Is it safe to assume that all metal oxides are basic oxides and all nonmetal oxides are acidic oxides? Also, in the course reader, it is stated that (presumably all) "metal oxides" react with water to form strong bases, while "many nonmetal oxides" react with water to form acids....
by Peiliang Zhou 3K
Mon Nov 23, 2015 5:08 pm
Forum: Lewis Acids & Bases
Topic: Strong vs Weak Acids and Bases
Replies: 3
Views: 631

Re: Strong vs Weak Acids and Bases

I would say it has to do with both memorization and objectivity. Strong acids are usually species that can easily give off protons (H+), and are completely dissociated when they react with water. Strong acids are HCl, HBr, HI, H 2 SO 4 , etc. It's good to memorize these so as to more quickly identif...
by Peiliang Zhou 3K
Sun Nov 15, 2015 9:39 pm
Forum: Equilibrium Constants & Calculating Concentrations
Topic: Homework Question 11.63: a question on assuming
Replies: 1
Views: 269

Re: Homework Question 11.63: a question on assuming

According to my TA, first you have to continue the calculation based on the assumption that x=0. After you get a value for x based on that assumption, find the % dissociation of the chemical species from its initial concentration, and if that dissociation is less than 5%, your assumption is justifie...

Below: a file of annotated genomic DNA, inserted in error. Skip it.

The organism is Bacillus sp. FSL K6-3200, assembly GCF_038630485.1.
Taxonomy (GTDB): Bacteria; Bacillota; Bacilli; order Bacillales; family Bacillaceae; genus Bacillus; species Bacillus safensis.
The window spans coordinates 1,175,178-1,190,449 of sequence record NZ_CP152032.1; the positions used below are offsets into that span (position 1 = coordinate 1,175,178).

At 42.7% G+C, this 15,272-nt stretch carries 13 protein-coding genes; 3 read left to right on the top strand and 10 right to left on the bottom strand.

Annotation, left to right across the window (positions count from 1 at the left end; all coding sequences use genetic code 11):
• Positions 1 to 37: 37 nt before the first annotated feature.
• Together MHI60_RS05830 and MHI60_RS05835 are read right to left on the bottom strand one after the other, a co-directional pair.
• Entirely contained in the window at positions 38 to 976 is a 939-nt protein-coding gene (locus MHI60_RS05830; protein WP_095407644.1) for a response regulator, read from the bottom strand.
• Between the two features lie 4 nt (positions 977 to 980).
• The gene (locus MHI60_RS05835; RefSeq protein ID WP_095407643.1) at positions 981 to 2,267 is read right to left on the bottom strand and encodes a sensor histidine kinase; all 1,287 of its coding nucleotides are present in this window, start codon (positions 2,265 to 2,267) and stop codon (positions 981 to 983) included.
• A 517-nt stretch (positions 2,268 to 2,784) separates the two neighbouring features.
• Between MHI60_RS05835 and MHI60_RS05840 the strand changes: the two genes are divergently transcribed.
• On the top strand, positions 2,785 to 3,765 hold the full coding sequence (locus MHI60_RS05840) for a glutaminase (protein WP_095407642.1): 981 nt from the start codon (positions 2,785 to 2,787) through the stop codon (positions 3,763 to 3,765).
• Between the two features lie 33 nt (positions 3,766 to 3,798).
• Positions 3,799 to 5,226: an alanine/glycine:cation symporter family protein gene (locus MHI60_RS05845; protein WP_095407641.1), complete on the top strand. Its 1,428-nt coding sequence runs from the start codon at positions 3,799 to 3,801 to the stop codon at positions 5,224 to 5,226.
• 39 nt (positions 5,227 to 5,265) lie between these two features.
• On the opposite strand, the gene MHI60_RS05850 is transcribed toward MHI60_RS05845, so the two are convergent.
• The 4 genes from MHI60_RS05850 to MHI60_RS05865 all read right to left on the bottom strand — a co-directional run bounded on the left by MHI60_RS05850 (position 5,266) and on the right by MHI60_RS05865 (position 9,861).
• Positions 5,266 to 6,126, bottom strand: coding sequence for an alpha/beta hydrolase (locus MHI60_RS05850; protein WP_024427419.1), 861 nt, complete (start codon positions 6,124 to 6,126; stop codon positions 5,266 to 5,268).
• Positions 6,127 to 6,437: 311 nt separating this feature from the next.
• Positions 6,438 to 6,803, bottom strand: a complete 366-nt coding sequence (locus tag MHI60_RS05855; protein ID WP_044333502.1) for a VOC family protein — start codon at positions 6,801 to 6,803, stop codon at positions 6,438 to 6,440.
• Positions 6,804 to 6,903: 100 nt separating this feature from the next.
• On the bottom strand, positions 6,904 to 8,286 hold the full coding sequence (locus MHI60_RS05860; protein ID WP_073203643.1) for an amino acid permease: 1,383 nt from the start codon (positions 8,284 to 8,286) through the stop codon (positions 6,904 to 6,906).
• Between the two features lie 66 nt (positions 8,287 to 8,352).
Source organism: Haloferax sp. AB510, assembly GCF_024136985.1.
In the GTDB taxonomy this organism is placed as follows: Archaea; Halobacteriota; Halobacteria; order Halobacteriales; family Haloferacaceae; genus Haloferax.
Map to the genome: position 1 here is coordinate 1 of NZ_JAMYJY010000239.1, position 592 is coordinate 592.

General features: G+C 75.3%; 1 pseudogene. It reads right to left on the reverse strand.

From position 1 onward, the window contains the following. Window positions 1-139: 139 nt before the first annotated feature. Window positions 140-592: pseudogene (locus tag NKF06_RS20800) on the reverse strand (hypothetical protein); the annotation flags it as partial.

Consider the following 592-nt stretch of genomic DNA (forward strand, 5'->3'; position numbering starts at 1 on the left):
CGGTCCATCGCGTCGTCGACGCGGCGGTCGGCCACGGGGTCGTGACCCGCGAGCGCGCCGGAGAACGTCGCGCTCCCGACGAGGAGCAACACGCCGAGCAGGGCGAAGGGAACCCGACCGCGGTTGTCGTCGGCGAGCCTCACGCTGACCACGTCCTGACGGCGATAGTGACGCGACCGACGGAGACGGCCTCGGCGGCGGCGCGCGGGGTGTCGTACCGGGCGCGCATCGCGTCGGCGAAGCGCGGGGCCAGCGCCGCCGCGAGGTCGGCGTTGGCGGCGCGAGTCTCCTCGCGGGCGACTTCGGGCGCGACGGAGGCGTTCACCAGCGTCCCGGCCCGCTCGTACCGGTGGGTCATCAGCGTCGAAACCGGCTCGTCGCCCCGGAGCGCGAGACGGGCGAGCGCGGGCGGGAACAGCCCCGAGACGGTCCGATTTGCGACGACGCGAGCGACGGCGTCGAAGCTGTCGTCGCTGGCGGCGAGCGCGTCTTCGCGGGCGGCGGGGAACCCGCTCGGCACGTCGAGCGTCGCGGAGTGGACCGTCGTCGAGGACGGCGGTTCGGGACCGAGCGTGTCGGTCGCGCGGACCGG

by Peiliang Zhou 3K
Sun Nov 08, 2015 10:14 pm
Forum: Equilibrium Constants & Calculating Concentrations
Topic: Q vs K
Replies: 4
Views: 1222

Re: Q vs K

Q represents the ratio of [Product]/[Reactant] at any point of a reaction. K represents this ratio when the reaction is at equilibrium, meaning the ratio between the product and reactant when the reaction is most stable. In chemistry, reactions strive to maintain balance and low energy, and equilib...
by Peiliang Zhou 3K
Sun Nov 01, 2015 9:38 pm
Forum: Hybridization
Topic: Unhybridized orbitals
Replies: 1
Views: 333

Re: Unhybridized orbitals

The role of unhybridized orbitals is mainly to create the pi bonds for the double and triple bonds that the situation calls for. Depending on the atom, types of bonds, and number of electron groups, unhybridized p bonds will create the p-orbital overlaps, or pi bonds. For example, in CH4, carbon has...